Birmingham was founded in 1871 and quickly became a primary industrial centre in the post-Civil War south. Named after Birmingham in the United Kingdom, its major industries were iron and steel production and the manufacture of rails and railway cars.
Its unique advantage was that the valleys around it contained rich deposits of iron ore, coal and limestone – the three key ingredients for steel production. Cheap, non-unionised labour, mainly African Americans from rural Alabama, gave a further competitive edge over industrial cities in the North.
Towering over the city is a 17 metre tall statue of Vulcan, the Roman god of metalwork, commissioned for the 1904 World’s Fair in Saint Louis, Missouri. It symbolised the area’s mineral riches and the city’s manufacturing credentials.
After the Fair, it was dismantled and brought back to Birmingham but left in pieces by the railway tracks due to unpaid freight charges. By the time he was re-erected at the local fairgrounds a few years later, his spear had been lost. With nothing to hold, he suffered the indignity of being turned into an advertising tool. Over the years he held a Coca-Cola bottle, an ice cream cone and an ad for Heinz pickles.
In 1936, he was given a makeover, a new spear and a permanent home on a massive 36 metre pedestal on top of Red Mountain overlooking the city.
His bare behind has been the butt of jokes – pun intended – for years. There’s even a joke song called Moon Over Homewood referring to the fact that the statue ‘moons’ the adjacent suburb of Homewood. The chorus goes like this:
“Moon over Homewood; It’s so unrefined
We have to get mooned with the Vulcan’s behind
Moon over Homewood; We don’t think it’s fair
That we have to look at his big derriere“
It is still the world’s largest iron statue. And from his park you get a great view over Birmingham.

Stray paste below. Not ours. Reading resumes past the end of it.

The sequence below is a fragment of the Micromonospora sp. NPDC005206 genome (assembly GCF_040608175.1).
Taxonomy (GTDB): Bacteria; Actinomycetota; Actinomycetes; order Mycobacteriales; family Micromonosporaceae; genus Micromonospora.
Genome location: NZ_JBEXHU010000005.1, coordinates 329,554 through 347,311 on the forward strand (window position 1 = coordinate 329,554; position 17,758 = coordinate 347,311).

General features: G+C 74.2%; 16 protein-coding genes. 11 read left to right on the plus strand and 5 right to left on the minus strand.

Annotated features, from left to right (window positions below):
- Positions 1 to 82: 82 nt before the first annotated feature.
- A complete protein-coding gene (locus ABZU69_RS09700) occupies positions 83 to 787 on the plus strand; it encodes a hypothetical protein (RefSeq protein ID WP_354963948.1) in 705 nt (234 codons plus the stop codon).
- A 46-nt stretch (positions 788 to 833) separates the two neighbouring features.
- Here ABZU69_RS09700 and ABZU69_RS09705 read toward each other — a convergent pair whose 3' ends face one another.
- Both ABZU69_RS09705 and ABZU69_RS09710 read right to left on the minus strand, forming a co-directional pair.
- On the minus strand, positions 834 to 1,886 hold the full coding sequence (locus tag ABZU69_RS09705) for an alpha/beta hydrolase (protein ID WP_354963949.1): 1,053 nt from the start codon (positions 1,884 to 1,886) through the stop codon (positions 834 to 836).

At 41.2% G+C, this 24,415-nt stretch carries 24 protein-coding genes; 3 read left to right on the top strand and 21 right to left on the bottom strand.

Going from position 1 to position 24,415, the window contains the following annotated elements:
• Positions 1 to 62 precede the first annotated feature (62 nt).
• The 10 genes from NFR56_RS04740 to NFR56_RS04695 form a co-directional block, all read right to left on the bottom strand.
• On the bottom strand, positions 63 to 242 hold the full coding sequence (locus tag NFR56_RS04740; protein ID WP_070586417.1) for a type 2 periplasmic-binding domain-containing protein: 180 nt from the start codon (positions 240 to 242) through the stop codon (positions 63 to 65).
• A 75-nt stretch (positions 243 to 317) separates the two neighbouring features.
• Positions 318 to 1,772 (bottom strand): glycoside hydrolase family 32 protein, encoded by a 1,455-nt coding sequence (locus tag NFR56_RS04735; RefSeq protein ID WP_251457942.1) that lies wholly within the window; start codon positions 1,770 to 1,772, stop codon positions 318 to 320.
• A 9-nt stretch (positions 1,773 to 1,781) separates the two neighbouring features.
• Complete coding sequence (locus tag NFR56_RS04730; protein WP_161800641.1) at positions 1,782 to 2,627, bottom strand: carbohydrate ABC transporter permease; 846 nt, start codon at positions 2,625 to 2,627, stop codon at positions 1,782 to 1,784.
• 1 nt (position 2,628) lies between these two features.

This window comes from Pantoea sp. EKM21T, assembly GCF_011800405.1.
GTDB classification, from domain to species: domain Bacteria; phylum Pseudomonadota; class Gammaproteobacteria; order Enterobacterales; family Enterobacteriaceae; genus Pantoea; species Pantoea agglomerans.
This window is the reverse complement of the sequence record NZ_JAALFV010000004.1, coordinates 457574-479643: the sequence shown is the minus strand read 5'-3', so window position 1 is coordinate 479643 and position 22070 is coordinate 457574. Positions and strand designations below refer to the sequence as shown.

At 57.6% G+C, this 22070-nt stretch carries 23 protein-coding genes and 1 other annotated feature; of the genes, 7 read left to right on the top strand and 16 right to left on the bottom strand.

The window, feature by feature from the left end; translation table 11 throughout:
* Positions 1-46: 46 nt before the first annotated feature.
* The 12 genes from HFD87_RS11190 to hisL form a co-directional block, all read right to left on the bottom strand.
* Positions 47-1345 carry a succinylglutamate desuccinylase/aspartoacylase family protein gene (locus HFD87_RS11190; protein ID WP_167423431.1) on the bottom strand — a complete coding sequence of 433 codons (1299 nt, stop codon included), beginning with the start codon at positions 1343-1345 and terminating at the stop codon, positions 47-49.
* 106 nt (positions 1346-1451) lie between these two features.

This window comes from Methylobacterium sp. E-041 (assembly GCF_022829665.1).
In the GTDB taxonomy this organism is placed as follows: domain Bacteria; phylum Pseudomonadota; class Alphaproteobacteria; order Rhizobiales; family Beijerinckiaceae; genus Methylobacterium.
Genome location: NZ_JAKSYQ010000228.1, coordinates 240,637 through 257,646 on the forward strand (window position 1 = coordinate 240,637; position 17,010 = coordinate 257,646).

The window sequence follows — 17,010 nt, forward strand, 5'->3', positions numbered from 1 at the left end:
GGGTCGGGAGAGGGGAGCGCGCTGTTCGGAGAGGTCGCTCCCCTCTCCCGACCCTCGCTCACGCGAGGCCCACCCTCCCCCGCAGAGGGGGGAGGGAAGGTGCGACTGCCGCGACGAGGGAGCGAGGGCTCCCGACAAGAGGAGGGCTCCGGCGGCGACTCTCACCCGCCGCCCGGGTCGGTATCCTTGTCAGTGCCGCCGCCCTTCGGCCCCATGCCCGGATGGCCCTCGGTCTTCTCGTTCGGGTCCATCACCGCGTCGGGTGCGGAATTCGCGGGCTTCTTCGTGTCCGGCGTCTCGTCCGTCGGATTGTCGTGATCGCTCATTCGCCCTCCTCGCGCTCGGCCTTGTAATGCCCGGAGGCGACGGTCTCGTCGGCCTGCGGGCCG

Between 1902 and 1912, four of the tallest buildings in the South were completed on the four corners of the intersection of 20th Street and 1st Avenue. This led to the intersection being branded ‘The Heaviest Corner on Earth’.
All four buildings remain and are listed on the National Register of Historic Places. The John Hand Building was, at the time, the tallest building in the ever-burgeoning city.
Birmingham grew so fast that by the 1920s it was nicknamed The Magic City.
But it wasn’t magic for everyone. Job opportunities for African Americans were essentially limited to manual work in the mines, steel mills and rail yards. And in those jobs, they were paid less and were usually the first to be let go during layoffs. Even by the 1960s, despite being 40% of the city’s population, Birmingham had no black police officers, firefighters, bus drivers, bank tellers or store cashiers. Racial segregation of public facilities and residential districts was rigidly enforced.
Between 1945 and 1962, fifty racially motivated bombings earned the city the moniker ‘Bombingham’. The targets were black businesses, the homes of African Americans seeking to move into white neighbourhoods, and church leaders and lawyers active in the Civil Rights movement. The perpetrators were almost all members of the Ku Klux Klan and not one of the bombings were ever ‘solved’.